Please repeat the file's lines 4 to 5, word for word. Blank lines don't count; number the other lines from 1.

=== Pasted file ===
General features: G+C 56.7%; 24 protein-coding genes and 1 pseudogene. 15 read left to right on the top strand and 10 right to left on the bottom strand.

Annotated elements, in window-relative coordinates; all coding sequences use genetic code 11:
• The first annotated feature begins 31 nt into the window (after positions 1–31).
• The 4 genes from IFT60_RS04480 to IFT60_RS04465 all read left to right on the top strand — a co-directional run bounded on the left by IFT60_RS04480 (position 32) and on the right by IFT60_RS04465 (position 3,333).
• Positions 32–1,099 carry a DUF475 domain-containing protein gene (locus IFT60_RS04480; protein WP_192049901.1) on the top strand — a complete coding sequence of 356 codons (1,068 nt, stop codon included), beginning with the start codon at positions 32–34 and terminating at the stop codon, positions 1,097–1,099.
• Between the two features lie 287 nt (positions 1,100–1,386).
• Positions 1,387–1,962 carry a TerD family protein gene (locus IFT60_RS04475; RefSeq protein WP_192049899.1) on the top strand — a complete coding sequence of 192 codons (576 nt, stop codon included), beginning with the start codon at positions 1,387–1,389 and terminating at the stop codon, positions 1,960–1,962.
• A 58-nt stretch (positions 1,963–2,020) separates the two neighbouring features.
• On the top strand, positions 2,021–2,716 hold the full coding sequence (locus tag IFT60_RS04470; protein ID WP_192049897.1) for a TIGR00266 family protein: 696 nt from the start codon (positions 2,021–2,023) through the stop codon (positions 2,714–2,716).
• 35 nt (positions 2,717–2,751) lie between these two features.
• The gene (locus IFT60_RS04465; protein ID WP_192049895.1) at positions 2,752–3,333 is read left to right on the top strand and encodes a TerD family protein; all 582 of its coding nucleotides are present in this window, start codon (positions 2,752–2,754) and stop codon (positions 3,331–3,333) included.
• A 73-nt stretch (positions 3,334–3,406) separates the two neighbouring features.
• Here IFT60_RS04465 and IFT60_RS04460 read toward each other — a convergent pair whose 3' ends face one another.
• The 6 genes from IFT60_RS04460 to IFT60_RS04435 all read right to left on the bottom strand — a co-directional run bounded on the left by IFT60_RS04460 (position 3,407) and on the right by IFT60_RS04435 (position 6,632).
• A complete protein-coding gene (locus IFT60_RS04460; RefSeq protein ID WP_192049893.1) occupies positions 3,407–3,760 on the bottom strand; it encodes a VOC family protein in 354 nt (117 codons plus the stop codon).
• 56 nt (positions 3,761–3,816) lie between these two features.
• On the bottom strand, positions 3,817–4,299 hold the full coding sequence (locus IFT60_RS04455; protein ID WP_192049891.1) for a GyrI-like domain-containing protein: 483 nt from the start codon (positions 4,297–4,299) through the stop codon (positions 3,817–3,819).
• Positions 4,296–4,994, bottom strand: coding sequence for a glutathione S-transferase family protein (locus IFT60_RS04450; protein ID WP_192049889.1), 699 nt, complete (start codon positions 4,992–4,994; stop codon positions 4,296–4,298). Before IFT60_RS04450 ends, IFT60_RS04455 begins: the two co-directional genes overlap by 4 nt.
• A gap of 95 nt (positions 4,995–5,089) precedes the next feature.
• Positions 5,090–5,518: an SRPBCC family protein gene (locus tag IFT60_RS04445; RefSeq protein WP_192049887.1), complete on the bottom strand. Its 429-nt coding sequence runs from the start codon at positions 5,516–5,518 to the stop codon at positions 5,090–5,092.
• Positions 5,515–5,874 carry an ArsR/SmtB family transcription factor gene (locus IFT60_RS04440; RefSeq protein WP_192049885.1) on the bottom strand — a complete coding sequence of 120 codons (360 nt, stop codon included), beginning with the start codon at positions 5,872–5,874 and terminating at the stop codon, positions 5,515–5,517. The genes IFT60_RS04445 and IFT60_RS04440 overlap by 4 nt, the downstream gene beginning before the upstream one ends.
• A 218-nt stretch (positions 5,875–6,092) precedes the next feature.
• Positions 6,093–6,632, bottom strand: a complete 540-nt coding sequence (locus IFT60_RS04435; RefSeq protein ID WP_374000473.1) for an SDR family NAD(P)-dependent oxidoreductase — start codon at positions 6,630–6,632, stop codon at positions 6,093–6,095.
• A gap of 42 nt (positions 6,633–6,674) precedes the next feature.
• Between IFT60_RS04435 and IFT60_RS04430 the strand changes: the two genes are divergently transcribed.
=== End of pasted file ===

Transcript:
• The 4 genes from IFT60_RS04480 to IFT60_RS04465 all read left to right on the top strand — a co-directional run bounded on the left by IFT60_RS04480 (position 32) and on the right by IFT60_RS04465 (position 3,333).
• Positions 32–1,099 carry a DUF475 domain-containing protein gene (locus IFT60_RS04480; protein WP_192049901.1) on the top strand — a complete coding sequence of 356 codons (1,068 nt, stop codon included), beginning with the start codon at positions 32–34 and terminating at the stop codon, positions 1,097–1,099.